In 1869 the Roman Catholic Sisters of Charity established the New York Foundling Hospital. Unwed mothers were forced by circumstance to leave their babies as ‘orphans’ in the hopes they would be adopted by parents with the means to care for them. And, of course, actual orphans were housed there as well, just as badly in need of a stable upbringing.

To the West people were blazing trails and founding cities. There was plenty of work to be done and “orphan trains” transported children from the crowded cities to be adopted by rural families. While some surely found loving homes, most were treated as chattel and were adopted for the obvious purpose of free labor. A large portion of these “orphans” were Irish Catholic children gathered under the guise of truancy ordinances. And a large portion of the new homes were Protestant.

To counteract the functional genocide that the loss of these children represented, the Sisters of Charity decided to send their own orphan trains to deliver Catholic children to Catholic homes. They also made more of an effort to be sure the adoptive families were vetted and even sent younger children to help ensure that free labor wasn’t the primary motivation for adoption.

In October of 1904 a group of nuns accompanied 40 children to Arizona, to the mining towns of Clifton and Morenci. Shortly before their arrival the nuns dressed the little girls in white dresses with bows in their hair, and sailor suits for the boys. From the train station the local Catholic priest oversaw the delivery of about half of the little ones to their new families. The nuns loaded up the remaining children into wagons to travel to the next town.

But there was one major problem. The local Catholic population was predominantly Hispanic. When the white Protestants saw these darling little white children handed over to the “despicable filthy drunken whore” Mexican families, they became incensed.

(The irony here being that the Irish were considered scum of the Earth back in New York, but were now too good to be raised by loving families who happened to be darker complected.)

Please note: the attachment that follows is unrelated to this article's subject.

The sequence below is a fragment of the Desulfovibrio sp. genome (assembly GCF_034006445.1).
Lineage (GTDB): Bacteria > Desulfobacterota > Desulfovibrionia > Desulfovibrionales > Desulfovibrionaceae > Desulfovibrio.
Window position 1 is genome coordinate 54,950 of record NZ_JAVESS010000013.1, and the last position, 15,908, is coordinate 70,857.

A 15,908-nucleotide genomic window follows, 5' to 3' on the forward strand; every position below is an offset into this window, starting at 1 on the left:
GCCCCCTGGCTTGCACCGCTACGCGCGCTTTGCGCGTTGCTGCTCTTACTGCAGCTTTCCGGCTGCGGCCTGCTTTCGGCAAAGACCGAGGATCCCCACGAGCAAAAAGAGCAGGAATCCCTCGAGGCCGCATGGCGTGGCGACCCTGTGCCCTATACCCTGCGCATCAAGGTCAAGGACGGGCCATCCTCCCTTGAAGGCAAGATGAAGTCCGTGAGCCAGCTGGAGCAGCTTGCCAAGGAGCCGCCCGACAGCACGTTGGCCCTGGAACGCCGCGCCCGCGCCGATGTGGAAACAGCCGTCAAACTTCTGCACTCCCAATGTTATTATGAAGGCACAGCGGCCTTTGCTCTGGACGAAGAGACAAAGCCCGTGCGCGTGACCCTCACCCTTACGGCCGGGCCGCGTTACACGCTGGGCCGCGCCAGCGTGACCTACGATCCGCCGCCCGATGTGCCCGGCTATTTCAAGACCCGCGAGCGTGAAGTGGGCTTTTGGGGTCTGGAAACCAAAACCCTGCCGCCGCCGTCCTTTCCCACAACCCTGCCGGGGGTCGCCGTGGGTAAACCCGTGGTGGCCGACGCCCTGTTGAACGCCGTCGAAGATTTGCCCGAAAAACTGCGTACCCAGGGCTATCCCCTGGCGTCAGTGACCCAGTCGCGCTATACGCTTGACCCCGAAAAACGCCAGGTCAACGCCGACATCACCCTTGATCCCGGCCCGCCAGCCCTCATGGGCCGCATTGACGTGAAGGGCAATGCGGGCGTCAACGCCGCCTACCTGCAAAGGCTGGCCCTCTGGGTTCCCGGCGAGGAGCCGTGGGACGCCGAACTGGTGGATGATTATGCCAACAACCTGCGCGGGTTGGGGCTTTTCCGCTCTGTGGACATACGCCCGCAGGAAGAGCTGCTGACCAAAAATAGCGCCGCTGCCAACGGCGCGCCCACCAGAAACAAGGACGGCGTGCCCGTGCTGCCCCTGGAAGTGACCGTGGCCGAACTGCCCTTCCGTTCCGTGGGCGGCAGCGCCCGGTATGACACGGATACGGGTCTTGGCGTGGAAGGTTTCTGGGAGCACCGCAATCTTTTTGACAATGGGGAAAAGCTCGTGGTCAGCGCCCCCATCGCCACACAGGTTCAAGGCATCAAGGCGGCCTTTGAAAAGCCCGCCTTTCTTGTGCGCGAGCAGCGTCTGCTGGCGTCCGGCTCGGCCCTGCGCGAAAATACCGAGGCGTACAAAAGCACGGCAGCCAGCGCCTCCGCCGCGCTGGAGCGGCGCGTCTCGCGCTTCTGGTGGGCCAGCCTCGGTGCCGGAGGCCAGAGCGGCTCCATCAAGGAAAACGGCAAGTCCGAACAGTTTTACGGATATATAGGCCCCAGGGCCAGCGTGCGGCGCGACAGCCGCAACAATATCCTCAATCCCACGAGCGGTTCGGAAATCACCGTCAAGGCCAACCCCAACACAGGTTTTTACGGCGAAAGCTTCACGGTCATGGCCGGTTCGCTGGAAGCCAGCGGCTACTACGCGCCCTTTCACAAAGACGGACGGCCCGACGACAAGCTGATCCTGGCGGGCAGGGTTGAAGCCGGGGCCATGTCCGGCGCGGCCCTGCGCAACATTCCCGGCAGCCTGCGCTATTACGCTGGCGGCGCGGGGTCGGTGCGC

At the urging of the irate white women who wanted the children for themselves around 25 men formed a posse and rode across the countryside, kidnapping them from their adoptive families! As if God himself wanted to participate in the chaos, a torrential monsoon raged, sheets of rain poured down and canyons flooded. (Sadly, one of the little girls later died of pneumonia from being hauled around in this weather). A mob of hundreds of white townsfolk swarmed the hotel where the nuns were staying with the remaining orphans. Father Mandin, the Catholic priest, was pursued by a lynch mob and barely escaped with his life.

After all was said and done the nuns had managed to escape with 21 children. The majority of the other 39 were with their new white families, although several of the Hispanic families were able to escape to Mexico and keep their wards.

As if this whole episode wasn’t crazy enough, the thing that really blows my mind is the subsequent court cases. Even though inspections of the Hispanic households found absolutely nothing wrong- no legitimate reason to be unsuitable for a child- time and time again the courts ruled against them. It was simply inconceivable to allow brown families to raise white babies. The initial incident and following court cases made national headlines. The adorable children were celebrities, with their every move in the courtroom relayed to eager readers.

The case went all the way to the Arizona Supreme Court and it was UPHELD that the Hispanic families were unfit to keep the Irish children.

All in all I’m amazed by these events. Truth truly is stranger than fiction. For as much infighting that still goes on in America involving equality and race, it’s important to acknowledge how far we’ve come. Things are much better now than they were 100 years ago.

But most importantly....I was able to NOT dream about nursing for one night!

Humanity
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About the Creator

Eidolon Schreiber

Lazy mystic, and weirdo extraordinaire.

Reader insights

Nice work

Very well written. Keep up the good work!

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  1. Heartfelt and relatable

    The story invoked strong personal emotions

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  • Casey Winn3 months ago

    Not sure how I came upon your post but my great grandmother was one of these exact children from the Supreme Court case you referenced she was the youngest child Elizabeth Kane. It’s so interesting how you learned about this story! Very intriguing. ❤️